On Staffing:

"Your comment regarding the ticker symbol did hit home. We looked and we agree that it was not there. This is a fairly obvious omission in retrospect and is something that you would have expected our investor relations professional to have caught. However, we never hired one and hope that the savings from this decision more than outweighs any damage we have suffered over the last eight years."

On Competition:

"It might come as a shock to some of our regular readers, but we do have some competitors that we respect. But please forgive us as we decline to endorse or even mention any of them in this forum. Believe it or not, we really don't like to talk about competitors.

"It isn't our job to educate the investing public about our competitors. If we tried, it probably wouldn't be fair to our competitors as we assume they know more about their business models than we do. If you want to know about our competitors, you'll need to ask them. If what they say makes sense, they probably know what they are talking about. If they make you feel confused or uncertain, we would guess they don't."

On the Grim Science:

"The

Devil's Dictionary

describes hope as desire and expectation rolled into one and it has been said that economics is the only profession where people are trained to lose arguments with themselves. We actually look at this request for freight forwarders to offer feedback on the efforts of the chief economist of a major brokerage house as a sure sign that that apocalypse will shortly be upon us. We don't do endorsements for what we write, let alone endorse the writings of someone else. Further, if we did endorse the writing of a stranger, it would never be a strange economist.

"We have been around long enough to know that the economy will get better when the economy gets better. Oddly enough, prognostications by economists, much less freight forwarders, do not alter the process. Many people will make predictions about when the economy will 'turn.' Those who are correct will no doubt lack grace and remind the rest of us that they were right. Everyone else will say nothing, confident that none will recall what they said."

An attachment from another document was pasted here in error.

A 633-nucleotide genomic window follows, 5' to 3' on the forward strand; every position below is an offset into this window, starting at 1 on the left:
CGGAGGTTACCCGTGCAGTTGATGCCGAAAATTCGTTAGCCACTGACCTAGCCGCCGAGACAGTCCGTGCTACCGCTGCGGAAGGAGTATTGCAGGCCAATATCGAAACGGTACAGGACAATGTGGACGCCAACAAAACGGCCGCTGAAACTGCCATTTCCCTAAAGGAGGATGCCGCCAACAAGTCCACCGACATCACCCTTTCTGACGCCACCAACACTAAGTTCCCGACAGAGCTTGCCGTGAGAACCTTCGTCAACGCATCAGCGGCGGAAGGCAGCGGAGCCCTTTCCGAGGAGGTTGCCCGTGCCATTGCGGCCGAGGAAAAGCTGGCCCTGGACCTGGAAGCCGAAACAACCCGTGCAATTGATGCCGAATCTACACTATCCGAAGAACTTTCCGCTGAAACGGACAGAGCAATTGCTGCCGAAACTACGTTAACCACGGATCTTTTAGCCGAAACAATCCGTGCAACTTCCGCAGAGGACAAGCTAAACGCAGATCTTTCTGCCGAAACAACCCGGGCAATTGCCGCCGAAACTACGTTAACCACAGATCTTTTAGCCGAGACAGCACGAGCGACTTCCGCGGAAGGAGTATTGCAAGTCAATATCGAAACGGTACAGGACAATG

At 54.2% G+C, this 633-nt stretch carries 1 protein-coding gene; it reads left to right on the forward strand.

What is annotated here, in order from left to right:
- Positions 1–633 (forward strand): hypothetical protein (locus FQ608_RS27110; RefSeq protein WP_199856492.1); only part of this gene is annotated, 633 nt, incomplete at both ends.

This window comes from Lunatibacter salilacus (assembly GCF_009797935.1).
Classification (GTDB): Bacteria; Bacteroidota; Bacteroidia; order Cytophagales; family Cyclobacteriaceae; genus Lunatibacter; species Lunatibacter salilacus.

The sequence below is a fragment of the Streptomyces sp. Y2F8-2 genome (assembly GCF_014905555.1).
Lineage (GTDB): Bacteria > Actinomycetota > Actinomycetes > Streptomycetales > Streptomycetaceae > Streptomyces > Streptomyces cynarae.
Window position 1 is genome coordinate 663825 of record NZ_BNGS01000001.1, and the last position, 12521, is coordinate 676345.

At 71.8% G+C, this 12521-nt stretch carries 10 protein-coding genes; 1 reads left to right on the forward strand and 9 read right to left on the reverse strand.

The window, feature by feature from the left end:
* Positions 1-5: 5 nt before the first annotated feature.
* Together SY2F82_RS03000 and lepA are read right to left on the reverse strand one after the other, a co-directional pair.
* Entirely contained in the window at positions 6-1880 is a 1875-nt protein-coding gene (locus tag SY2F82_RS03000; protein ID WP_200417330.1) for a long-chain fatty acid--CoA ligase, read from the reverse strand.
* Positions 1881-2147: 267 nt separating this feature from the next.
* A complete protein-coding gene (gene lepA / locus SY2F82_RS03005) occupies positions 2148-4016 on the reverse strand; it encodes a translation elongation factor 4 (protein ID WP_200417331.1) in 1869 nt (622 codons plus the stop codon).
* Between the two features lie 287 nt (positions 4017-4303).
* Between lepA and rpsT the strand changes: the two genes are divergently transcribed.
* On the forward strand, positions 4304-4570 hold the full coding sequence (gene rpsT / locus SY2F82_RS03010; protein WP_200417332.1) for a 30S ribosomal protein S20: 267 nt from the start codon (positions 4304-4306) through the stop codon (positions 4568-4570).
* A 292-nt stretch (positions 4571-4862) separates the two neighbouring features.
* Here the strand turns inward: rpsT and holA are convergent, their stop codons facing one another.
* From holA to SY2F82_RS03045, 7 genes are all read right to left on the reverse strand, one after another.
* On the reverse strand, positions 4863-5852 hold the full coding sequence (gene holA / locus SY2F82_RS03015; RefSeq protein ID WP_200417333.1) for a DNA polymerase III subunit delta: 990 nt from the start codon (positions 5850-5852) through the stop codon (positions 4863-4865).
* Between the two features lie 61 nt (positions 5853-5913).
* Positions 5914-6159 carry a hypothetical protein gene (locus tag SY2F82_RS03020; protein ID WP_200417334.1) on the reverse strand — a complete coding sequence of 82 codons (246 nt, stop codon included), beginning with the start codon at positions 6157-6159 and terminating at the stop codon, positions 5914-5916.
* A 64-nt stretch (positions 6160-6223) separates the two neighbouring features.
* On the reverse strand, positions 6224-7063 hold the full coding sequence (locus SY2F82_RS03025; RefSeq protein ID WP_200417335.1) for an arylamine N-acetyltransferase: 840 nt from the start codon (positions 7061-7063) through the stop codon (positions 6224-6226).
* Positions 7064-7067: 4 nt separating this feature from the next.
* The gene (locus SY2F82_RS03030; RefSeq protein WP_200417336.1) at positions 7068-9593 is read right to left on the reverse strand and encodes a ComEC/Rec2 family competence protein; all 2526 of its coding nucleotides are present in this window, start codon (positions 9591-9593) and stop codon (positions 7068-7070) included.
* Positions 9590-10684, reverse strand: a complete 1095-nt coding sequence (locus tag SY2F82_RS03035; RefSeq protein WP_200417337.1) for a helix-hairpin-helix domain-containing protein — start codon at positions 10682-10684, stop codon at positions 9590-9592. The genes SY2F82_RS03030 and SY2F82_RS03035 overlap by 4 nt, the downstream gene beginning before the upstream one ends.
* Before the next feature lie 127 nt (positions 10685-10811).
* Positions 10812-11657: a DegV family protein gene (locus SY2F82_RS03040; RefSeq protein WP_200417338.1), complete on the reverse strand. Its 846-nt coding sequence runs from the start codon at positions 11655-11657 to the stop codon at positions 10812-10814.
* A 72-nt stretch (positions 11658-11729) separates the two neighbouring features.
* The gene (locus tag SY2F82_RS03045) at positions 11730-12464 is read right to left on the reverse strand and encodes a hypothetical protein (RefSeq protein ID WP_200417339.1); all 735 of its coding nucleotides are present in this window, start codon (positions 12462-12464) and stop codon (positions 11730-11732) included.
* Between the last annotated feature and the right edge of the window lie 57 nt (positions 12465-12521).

On Downsizing:

"In Wall Street vernacular, 'restructuring' is typically a code word for 'massive layoffs and redundancies' with a concomitant whole-scale purging and expunging of management's past mistakes. There seems to be some redeeming magic in a self-proclaimed 'one-time restructuring' that creates an explosion of optimism. The louder the explosion, the greater the cavalcade of the promises of future benefits. Sometimes, as we've seen, it's an explosion of smoke and sound accomplishing nothing, while at other extremes the restructuring can eliminate everything in sight. We are trying to avoid those misconceptions in connection with what we are doing in Europe."

On Self-Sufficiency:

"We have been asked several times to verify that our Chairman and CEO Peter Rose actually pays to park his car in our headquarters building -- which is 100% owned by Expeditors. The answer to the question is yes, Peter Rose pays for his own parking -- just as he pays his own utility bills and uses his own funds to buy clothes, groceries and his tickets to Seattle Thunderbirds hockey games. Frankly, it continues to amaze us that this would be viewed in any way as 'novel.'

"Call us na¿ve, but long before corporate governance became trendy, we just assumed that personal expenses should be paid for by personal funds and corporate expenses would be paid for with corporate funds. While we realize that many of the 'talking head' CEOs, whose names are mentioned in hushed tones on Wall Street and on university campuses, would find our philosophies rather provincial; we have always believed that mixing business and personal expenses causes a form of blindness that results in an inability to put the interests of the shareholders first."